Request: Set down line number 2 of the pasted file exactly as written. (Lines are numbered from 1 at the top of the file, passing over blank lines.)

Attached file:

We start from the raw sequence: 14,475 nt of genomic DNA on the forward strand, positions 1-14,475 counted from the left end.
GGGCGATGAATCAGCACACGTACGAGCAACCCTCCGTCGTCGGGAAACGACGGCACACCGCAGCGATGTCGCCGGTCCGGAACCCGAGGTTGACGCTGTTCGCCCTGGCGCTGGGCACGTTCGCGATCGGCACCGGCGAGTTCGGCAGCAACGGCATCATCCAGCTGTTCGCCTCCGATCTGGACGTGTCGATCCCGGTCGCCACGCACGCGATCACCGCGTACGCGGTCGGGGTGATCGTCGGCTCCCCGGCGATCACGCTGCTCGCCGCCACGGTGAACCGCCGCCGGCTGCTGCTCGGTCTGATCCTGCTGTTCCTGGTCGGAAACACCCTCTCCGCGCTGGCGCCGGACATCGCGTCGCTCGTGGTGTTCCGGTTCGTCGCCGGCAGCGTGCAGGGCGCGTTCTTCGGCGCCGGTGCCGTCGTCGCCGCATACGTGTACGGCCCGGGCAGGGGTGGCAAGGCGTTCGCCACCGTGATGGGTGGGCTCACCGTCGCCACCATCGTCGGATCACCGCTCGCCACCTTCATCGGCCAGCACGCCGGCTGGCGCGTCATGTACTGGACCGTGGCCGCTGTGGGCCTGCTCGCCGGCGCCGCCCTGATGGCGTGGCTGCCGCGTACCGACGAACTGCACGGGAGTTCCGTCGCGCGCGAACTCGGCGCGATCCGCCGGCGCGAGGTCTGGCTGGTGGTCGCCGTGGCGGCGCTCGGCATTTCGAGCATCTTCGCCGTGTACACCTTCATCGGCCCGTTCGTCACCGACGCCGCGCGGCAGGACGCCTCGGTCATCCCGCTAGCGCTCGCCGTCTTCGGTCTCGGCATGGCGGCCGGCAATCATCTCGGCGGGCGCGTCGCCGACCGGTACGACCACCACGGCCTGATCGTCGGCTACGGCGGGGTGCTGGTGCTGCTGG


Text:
GGGCGATGAATCAGCACACGTACGAGCAACCCTCCGTCGTCGGGAAACGACGGCACACCGCAGCGATGTCGCCGGTCCGGAACCCGAGGTTGACGCTGTTCGCCCTGGCGCTGGGCACGTTCGCGATCGGCACCGGCGAGTTCGGCAGCAACGGCATCATCCAGCTGTTCGCCTCCGATCTGGACGTGTCGATCCCGGTCGCCACGCACGCGATCACCGCGTACGCGGTCGGGGTGATCGTCGGCTCCCCGGCGATCACGCTGCTCGCCGCCACGGTGAACCGCCGCCGGCTGCTGCTCGGTCTGATCCTGCTGTTCCTGGTCGGAAACACCCTCTCCGCGCTGGCGCCGGACATCGCGTCGCTCGTGGTGTTCCGGTTCGTCGCCGGCAGCGTGCAGGGCGCGTTCTTCGGCGCCGGTGCCGTCGTCGCCGCATACGTGTACGGCCCGGGCAGGGGTGGCAAGGCGTTCGCCACCGTGATGGGTGGGCTCACCGTCGCCACCATCGTCGGATCACCGCTCGCCACCTTCATCGGCCAGCACGCCGGCTGGCGCGTCATGTACTGGACCGTGGCCGCTGTGGGCCTGCTCGCCGGCGCCGCCCTGATGGCGTGGCTGCCGCGTACCGACGAACTGCACGGGAGTTCCGTCGCGCGCGAACTCGGCGCGATCCGCCGGCGCGAGGTCTGGCTGGTGGTCGCCGTGGCGGCGCTCGGCATTTCGAGCATCTTCGCCGTGTACACCTTCATCGGCCCGTTCGTCACCGACGCCGCGCGGCAGGACGCCTCGGTCATCCCGCTAGCGCTCGCCGTCTTCGGTCTCGGCATGGCGGCCGGCAATCATCTCGGCGGGCGCGTCGCCGACCGGTACGACCACCACGGCCTGATCGTCGGCTACGGCGGGGTGCTGGTGCTGCTGG